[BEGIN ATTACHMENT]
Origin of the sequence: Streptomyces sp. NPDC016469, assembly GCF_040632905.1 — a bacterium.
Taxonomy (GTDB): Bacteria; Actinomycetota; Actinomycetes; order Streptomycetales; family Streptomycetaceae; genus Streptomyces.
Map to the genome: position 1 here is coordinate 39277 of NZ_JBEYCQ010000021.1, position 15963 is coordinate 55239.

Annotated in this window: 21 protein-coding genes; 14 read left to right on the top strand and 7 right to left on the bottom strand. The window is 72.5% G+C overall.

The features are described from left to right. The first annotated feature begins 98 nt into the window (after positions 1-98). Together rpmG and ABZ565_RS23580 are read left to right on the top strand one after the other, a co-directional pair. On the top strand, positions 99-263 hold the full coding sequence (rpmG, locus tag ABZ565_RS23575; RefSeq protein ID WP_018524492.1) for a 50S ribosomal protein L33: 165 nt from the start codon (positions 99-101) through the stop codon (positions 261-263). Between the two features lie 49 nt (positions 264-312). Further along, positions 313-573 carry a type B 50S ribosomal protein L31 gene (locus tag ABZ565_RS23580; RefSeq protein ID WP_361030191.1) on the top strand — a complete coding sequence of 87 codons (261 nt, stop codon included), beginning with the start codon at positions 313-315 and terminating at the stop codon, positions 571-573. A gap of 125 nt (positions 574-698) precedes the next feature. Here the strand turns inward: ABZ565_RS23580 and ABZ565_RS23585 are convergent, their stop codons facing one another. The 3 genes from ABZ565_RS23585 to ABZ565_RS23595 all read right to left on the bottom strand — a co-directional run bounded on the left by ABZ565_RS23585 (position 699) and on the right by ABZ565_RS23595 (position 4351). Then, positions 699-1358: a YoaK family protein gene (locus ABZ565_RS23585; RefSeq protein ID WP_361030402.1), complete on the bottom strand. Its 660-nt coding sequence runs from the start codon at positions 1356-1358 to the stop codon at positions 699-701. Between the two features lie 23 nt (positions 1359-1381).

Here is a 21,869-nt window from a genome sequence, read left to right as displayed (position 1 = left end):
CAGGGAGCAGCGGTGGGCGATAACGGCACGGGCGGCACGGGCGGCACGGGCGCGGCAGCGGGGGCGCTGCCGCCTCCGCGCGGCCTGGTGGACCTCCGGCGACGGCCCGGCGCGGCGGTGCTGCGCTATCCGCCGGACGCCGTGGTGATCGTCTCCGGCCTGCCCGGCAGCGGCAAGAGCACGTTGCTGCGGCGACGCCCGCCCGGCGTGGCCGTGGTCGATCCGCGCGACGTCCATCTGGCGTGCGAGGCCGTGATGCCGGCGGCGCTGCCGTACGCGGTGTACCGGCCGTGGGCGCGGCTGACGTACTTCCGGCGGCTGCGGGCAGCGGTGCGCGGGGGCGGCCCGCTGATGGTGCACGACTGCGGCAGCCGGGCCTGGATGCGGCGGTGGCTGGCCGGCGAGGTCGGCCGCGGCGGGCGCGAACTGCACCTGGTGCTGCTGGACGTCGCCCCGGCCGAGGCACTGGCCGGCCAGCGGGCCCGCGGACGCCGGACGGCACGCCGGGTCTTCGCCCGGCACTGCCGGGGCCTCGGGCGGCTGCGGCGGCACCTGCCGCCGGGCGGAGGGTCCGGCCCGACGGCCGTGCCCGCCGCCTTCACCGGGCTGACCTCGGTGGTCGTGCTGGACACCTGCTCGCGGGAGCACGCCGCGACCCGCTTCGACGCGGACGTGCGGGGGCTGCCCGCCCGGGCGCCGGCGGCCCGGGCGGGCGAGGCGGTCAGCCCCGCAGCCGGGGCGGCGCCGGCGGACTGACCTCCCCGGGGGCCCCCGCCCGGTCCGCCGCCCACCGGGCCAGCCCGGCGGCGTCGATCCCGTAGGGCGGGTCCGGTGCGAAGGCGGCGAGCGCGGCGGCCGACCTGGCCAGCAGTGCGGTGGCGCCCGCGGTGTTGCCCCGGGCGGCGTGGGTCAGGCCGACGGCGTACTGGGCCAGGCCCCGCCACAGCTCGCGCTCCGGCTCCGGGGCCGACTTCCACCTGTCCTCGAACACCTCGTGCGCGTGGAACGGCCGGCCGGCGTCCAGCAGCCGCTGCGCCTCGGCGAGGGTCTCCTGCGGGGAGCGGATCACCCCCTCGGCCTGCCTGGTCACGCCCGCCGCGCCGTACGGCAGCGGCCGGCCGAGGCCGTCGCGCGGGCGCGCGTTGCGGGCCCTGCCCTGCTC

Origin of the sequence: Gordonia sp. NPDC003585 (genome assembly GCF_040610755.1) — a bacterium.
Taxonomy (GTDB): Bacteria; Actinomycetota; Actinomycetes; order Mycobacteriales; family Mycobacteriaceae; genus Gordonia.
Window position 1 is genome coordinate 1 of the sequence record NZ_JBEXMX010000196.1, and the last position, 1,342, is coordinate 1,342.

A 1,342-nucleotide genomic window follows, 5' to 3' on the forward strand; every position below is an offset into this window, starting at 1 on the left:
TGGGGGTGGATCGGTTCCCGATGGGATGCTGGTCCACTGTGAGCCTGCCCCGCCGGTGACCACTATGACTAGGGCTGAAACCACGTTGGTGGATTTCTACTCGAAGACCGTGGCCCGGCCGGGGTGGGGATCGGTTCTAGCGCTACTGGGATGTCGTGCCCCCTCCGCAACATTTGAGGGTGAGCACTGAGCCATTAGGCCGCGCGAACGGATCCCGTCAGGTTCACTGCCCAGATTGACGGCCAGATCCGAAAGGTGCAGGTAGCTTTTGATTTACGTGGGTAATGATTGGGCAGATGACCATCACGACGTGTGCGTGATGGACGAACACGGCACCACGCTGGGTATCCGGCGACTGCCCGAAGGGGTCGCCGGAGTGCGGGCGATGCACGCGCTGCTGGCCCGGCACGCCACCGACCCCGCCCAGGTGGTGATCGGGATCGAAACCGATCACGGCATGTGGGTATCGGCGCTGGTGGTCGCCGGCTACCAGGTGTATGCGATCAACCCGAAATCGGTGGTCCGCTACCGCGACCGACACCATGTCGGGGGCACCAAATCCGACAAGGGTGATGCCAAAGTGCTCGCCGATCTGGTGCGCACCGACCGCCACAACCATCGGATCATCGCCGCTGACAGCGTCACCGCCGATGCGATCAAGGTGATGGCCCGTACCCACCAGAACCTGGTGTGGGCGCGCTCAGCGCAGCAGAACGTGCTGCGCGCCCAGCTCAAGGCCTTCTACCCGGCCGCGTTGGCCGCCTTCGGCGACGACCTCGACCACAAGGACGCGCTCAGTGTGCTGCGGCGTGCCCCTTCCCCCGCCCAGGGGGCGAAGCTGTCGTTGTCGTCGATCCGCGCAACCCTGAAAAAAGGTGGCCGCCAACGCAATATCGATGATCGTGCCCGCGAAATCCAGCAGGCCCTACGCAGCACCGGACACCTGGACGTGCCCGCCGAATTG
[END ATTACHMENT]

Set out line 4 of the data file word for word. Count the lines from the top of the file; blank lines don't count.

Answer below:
Annotated in this window: 21 protein-coding genes; 14 read left to right on the top strand and 7 right to left on the bottom strand. The window is 72.5% G+C overall.